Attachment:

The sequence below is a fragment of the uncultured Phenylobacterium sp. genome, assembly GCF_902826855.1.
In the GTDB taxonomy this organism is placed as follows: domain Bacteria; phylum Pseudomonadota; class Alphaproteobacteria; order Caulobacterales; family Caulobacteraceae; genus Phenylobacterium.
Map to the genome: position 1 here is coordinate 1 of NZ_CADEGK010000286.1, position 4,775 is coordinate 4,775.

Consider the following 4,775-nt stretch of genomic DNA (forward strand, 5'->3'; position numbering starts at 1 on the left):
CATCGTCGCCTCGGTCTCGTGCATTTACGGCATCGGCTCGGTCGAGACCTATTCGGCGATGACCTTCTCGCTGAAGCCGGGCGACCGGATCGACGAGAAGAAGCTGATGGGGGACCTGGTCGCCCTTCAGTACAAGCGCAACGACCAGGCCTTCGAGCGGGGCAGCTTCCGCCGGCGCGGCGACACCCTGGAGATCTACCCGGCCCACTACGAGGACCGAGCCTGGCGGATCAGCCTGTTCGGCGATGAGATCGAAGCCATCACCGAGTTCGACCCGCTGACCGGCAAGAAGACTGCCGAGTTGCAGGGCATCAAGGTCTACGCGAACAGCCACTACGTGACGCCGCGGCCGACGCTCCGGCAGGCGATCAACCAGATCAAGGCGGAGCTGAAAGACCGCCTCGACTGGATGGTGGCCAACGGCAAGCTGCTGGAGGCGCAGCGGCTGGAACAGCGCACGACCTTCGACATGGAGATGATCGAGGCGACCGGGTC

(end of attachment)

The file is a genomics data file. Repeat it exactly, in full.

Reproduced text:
The sequence below is a fragment of the uncultured Phenylobacterium sp. genome, assembly GCF_902826855.1.
In the GTDB taxonomy this organism is placed as follows: domain Bacteria; phylum Pseudomonadota; class Alphaproteobacteria; order Caulobacterales; family Caulobacteraceae; genus Phenylobacterium.
Map to the genome: position 1 here is coordinate 1 of NZ_CADEGK010000286.1, position 4,775 is coordinate 4,775.

Consider the following 4,775-nt stretch of genomic DNA (forward strand, 5'->3'; position numbering starts at 1 on the left):
CATCGTCGCCTCGGTCTCGTGCATTTACGGCATCGGCTCGGTCGAGACCTATTCGGCGATGACCTTCTCGCTGAAGCCGGGCGACCGGATCGACGAGAAGAAGCTGATGGGGGACCTGGTCGCCCTTCAGTACAAGCGCAACGACCAGGCCTTCGAGCGGGGCAGCTTCCGCCGGCGCGGCGACACCCTGGAGATCTACCCGGCCCACTACGAGGACCGAGCCTGGCGGATCAGCCTGTTCGGCGATGAGATCGAAGCCATCACCGAGTTCGACCCGCTGACCGGCAAGAAGACTGCCGAGTTGCAGGGCATCAAGGTCTACGCGAACAGCCACTACGTGACGCCGCGGCCGACGCTCCGGCAGGCGATCAACCAGATCAAGGCGGAGCTGAAAGACCGCCTCGACTGGATGGTGGCCAACGGCAAGCTGCTGGAGGCGCAGCGGCTGGAACAGCGCACGACCTTCGACATGGAGATGATCGAGGCGACCGGGTC